It’s very fitting that my first story for RideApart features my hometown, Kansas City, and an obscure vehicle: the Piaggio Ape. Normally, we tend to not talk about the Ape as it’s more of a three-wheeled truck than it is a trike. This one gets an exception, though, thanks of the wonders of alcohol. See, a Kansas City couple turned the humble Piaggo Ape into a mobile wine bar and it's just about the best thing ever.

Katie Currid and her husband Tyler Jackson fell in love with the tiny truck (and wine) while living in Italy, and thus a magic idea was born. Every event can use a little livening up, so adding a little booze catered by the vehicular equivalent of a pug is just what the world needs. The Ape makes perfect sense on the crowded streets of Florence, Italy, where it has to wiggle its way down streets designed when the cart was a new-fangled invention. Which makes putting it in the midst of the Midwest—in a sea of lifted, coal rolling brodozers—just the perfect kind of insanity.

Currid and Jackson’s company, Fizzolino, is a traveling bartending service built right into the back of the Ape. They run three separate taps, so they can carry a variety of different adult beverages, depending on the event or season.

"We fill it with sangria a lot," Currid told KCUR. "We're doing like apple cider now because it's getting into fall. We can do like a flavored lemonade, and we do a lot of local beer, like Boulevard Wheat or KC Dunkel."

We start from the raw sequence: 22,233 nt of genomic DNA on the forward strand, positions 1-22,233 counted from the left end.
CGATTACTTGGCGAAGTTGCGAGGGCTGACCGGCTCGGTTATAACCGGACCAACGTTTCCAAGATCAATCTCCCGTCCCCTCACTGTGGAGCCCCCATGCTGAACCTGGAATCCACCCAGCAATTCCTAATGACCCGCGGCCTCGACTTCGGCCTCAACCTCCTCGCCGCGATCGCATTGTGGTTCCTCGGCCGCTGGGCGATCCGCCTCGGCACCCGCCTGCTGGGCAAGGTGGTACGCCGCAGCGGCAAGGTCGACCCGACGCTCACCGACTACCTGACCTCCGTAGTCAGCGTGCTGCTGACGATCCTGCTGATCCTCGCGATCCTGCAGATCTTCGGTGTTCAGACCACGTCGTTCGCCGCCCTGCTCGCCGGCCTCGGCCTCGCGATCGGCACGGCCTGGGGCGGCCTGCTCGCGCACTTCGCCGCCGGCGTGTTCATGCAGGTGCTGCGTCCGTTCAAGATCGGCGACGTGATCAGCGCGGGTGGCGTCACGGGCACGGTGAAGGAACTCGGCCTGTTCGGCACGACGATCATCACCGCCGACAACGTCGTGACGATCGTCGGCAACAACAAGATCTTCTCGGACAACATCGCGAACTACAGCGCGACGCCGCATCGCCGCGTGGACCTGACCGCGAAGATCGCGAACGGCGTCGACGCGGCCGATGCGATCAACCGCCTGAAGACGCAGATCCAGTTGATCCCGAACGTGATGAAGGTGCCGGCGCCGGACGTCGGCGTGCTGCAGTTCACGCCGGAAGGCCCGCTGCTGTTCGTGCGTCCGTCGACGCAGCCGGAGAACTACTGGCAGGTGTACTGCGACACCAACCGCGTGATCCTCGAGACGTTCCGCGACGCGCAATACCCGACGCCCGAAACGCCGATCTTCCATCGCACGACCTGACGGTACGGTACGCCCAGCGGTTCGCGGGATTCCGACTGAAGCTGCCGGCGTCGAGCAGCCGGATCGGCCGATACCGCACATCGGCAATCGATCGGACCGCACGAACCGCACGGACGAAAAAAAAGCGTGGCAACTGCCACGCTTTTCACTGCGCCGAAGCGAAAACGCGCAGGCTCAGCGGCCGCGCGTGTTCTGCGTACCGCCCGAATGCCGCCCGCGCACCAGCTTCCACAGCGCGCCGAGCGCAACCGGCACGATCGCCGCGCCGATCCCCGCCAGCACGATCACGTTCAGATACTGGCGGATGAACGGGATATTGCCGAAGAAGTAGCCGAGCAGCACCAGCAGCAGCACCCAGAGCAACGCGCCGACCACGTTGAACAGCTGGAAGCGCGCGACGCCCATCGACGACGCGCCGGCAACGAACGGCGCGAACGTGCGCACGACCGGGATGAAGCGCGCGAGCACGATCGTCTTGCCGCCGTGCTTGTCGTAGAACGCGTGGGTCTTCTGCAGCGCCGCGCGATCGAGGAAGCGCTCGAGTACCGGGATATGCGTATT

Currid always reserves one tap for prosecco, though. Prosecco is a fizzy, relatively sweet wine from Italy's Valdobbiadene region. Served chilled, Italians drink prosecco before, during, and after meals. It's refreshing, easy drinking, and goes with just about anything.

"You have it with cheese, you have it with pasta, you have it all the time," Currid said.

For those of you who don’t know, the Ape—Italian for bee—is what you’d get if you crossed a Vespa with a Ford Ranger. One wheel in the front, two in the back, and (up to) 435ccs worth of party in the middle. The old girl isn’t the fastest thing on the block, but she’ll get the job done. Overseas they’re used as every type of commercial vehicle imaginable, from food trucks and mail trucks to delivery vans.

This little thing is so cute it makes my teeth hurt.

Got a tip for us? Email: